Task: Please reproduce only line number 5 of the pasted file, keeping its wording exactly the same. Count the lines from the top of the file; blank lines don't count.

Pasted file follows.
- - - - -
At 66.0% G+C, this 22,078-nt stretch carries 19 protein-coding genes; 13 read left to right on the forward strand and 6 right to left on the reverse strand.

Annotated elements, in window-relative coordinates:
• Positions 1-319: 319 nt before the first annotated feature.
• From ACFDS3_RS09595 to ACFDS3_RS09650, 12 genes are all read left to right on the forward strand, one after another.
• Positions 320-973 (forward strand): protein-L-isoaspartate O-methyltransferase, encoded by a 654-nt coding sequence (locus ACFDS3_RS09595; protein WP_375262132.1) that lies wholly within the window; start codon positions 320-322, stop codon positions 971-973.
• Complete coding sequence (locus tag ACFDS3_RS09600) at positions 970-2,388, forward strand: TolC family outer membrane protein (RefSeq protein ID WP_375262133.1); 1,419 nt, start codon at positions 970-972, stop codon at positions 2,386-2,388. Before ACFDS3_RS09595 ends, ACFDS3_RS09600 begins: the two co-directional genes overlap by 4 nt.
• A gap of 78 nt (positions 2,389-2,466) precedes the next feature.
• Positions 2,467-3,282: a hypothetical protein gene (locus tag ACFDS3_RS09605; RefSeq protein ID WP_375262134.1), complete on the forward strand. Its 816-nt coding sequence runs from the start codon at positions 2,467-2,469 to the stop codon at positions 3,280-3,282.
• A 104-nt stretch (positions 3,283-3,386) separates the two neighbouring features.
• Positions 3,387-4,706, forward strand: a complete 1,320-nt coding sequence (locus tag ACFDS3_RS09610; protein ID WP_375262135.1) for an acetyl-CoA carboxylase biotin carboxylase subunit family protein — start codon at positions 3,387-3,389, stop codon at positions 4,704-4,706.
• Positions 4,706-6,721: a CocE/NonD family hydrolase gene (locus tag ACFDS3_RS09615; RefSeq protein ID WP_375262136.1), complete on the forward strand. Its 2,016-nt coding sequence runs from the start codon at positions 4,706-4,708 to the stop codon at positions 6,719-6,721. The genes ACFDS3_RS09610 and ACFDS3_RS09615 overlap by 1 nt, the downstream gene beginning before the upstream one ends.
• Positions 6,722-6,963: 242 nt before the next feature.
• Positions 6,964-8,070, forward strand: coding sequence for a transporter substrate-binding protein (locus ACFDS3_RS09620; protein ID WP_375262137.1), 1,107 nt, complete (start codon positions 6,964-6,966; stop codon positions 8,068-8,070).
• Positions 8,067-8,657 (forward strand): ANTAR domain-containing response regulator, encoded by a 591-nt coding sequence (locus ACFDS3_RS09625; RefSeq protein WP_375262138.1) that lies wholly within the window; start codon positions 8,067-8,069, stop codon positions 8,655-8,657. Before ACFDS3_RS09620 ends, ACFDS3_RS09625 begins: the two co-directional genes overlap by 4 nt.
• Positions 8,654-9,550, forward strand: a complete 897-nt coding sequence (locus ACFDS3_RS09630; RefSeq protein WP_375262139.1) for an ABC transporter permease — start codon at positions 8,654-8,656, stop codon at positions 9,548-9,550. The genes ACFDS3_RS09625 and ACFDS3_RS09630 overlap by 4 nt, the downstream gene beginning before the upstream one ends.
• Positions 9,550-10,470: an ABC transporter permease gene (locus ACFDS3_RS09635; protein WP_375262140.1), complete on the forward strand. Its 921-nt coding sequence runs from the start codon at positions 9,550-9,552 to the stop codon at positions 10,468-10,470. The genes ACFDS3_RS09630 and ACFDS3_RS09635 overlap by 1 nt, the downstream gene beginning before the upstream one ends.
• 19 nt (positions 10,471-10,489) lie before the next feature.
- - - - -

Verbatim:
• Positions 320-973 (forward strand): protein-L-isoaspartate O-methyltransferase, encoded by a 654-nt coding sequence (locus ACFDS3_RS09595; protein WP_375262132.1) that lies wholly within the window; start codon positions 320-322, stop codon positions 971-973.